What is Nature’s Notebook?
Nature’s Notebook is an online program that invites professional and volunteer scientists to record long-term observations of plant and animal life cycle events. Observers set up observation locations in their backyard or another place they frequent and track the phenology, or timing of life cycle events, of plants and animals of their choosing. Nature’s Notebook was established in 2009 by the USGS-funded USA National Phenology Network (USA-NPN) to collect, store, and share phenology data on a national scale. The USA-NPN is housed at the University of Arizona’s College of Agriculture and Life Sciences in the School of Natural Resources and the Environment through a Cooperative Agreement between the University of Arizona and the US Geological Survey.
What happens to the data?
The data are uploaded to the National Phenology Database and are freely available for download and use at www.usanpn.org/data/observational. The USA-NPN also hosts a Phenology Visualization Tool to allow users to explore the available data through maps and graphs (www.usanpn.org/data/visualizations). As of 2018, USA-NPN data have been used in over 60 peer-reviewed publications in which researchers have increased our understanding of how the timing of spring is changing at National Parks and National Wildlife Refuges, how flowering of important nectar plants for pollinators are shifting with climate change, which climate variables drive the emergence of leaves in the spring and changing of leaf color in the fall, and more. Learn more about these publications at www.usanpn.org/nn/vignettes.
How is Cooperative Extension involved?
The USA-NPN works with hundreds of partners across the country to help them meet their needs for phenology data and information. These partners include Cooperative Extension in multiple states including Arizona, Virginia, Florida, Minnesota, Idaho, California, Ohio and the national eXtension online platform. Groups in Oregon (Oregon Season Tracker), and Maine and New Hampshire (Signs of the Seasons, New England) have had extensive networks of volunteers recording observations in Nature’s Notebook for almost ten years. Nature’s Notebook is a great fit for Master Gardeners, Master Naturalists, and Master Watershed Stewards and can help volunteers and Agents with Integrated Pest Management, planting schedules, forestry plot management, and demonstration garden bloom-time schedules (Posthumus et al 2013, Journal of Extension).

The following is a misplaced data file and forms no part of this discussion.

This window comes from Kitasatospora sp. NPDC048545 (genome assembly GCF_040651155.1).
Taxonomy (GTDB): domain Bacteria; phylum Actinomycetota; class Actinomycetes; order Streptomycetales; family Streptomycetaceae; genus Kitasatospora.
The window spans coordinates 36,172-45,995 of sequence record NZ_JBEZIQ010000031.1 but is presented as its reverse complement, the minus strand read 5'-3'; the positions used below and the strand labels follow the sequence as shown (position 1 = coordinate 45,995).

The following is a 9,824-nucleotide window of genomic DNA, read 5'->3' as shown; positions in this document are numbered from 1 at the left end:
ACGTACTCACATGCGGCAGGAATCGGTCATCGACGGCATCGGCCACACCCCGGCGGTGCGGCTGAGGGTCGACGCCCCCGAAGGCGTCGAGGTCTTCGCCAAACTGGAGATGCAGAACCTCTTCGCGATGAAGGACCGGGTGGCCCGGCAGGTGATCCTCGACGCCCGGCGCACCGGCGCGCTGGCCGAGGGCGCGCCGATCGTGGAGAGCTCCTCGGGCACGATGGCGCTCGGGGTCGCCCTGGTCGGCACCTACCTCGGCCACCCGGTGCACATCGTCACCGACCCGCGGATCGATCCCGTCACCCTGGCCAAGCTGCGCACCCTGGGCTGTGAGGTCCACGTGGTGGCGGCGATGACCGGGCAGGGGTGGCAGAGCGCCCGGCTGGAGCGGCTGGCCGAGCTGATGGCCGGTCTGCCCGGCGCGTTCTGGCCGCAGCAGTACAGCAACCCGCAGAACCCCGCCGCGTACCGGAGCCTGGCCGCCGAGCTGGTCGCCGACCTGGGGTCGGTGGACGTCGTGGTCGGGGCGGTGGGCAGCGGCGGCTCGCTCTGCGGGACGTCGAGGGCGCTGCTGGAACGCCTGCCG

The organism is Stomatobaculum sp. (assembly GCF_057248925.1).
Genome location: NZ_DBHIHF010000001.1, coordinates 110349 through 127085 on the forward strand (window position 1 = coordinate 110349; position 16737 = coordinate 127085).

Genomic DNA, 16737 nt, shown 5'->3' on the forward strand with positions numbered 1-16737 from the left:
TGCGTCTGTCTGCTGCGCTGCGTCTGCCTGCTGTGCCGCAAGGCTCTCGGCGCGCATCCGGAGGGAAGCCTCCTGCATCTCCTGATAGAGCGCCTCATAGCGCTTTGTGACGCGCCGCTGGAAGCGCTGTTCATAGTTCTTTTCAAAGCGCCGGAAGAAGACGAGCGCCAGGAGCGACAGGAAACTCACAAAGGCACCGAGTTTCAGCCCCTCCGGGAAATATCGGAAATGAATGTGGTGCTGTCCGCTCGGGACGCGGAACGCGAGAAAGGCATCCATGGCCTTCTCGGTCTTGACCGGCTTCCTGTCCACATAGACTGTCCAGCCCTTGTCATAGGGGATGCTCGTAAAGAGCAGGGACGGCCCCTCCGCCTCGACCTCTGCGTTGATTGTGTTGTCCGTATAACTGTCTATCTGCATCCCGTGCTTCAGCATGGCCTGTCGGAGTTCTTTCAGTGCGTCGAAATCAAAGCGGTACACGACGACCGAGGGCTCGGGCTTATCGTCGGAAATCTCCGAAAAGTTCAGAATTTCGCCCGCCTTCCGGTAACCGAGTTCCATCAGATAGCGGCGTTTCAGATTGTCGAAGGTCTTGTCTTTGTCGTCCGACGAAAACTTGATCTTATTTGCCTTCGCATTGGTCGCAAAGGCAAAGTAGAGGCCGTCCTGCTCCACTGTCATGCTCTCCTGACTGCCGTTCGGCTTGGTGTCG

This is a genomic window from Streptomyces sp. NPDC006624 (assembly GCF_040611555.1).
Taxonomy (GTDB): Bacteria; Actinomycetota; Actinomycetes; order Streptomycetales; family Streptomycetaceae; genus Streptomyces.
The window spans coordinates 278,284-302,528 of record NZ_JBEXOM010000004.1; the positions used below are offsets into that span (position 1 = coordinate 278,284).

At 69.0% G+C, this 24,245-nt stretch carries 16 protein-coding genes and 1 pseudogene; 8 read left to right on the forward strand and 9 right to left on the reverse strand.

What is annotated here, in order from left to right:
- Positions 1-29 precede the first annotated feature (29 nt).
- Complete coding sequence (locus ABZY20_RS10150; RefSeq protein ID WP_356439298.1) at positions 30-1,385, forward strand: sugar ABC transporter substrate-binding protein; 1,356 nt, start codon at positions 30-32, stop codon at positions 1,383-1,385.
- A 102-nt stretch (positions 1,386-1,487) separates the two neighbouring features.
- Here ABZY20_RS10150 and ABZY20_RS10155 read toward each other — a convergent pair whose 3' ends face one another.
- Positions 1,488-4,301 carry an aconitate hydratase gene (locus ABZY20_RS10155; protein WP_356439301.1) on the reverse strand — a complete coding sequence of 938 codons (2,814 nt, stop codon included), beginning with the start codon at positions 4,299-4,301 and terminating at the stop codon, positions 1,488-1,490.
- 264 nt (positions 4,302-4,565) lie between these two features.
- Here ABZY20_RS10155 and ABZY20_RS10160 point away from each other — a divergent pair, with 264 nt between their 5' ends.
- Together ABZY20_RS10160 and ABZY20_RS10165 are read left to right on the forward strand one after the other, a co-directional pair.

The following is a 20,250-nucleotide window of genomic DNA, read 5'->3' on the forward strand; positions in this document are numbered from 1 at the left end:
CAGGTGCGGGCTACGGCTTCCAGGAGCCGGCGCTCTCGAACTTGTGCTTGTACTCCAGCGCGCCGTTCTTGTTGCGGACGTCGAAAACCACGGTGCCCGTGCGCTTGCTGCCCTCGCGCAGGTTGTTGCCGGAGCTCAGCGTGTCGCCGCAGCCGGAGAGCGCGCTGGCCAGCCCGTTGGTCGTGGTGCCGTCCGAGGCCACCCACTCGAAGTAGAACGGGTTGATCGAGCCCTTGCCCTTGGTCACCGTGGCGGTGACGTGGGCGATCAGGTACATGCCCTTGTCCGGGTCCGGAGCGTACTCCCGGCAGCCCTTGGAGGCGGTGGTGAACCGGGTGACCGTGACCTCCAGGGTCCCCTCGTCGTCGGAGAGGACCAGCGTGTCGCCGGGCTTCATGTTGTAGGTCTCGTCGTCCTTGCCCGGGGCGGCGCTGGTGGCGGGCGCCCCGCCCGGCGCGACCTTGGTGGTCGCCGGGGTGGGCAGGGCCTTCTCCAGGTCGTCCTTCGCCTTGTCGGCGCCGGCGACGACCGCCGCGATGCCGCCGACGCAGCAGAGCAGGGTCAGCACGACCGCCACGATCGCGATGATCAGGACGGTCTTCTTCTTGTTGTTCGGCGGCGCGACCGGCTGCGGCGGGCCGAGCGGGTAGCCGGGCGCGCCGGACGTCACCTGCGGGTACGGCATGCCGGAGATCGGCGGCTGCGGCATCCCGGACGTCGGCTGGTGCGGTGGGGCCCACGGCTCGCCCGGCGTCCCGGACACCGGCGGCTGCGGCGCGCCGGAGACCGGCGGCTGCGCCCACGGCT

In Arizona, USA-NPN has presented for and worked with groups managed by Gila County Cooperative Extension, Maricopa Cooperative Extension, Cochise County Cooperative Extension, Yuma County Cooperative Extension, Pima County Cooperative Extension and the Tucson Village Farm, Yavapai County Cooperative Extension, and the James 4-H Camp in Yavapai County.
How can I get involved?
If you are interested in learning more about how you can observe phenology with your local Cooperative Extension Office, check with your horticulture team for ways to add a Nature’s Notebook monitoring program to the demonstration gardens. Visit www.usanpn.org/nn/groups/local-phenology-programs to learn more about Local Phenology Programs.
Become trained as a Local Phenology Leader to learn more about how you, and other volunteers, can maintain a long-term Nature’s Notebook monitoring site at the garden. Visit www.usanpn.org/nn/LPLCertification to learn more about becoming a Certified Local Phenology Leader.
You can always register as a backyard observer with Nature’s Notebook and set up your own site for tracking phenology of plants and animals. Visit www.usanpn.org/nn/become-observer to get started.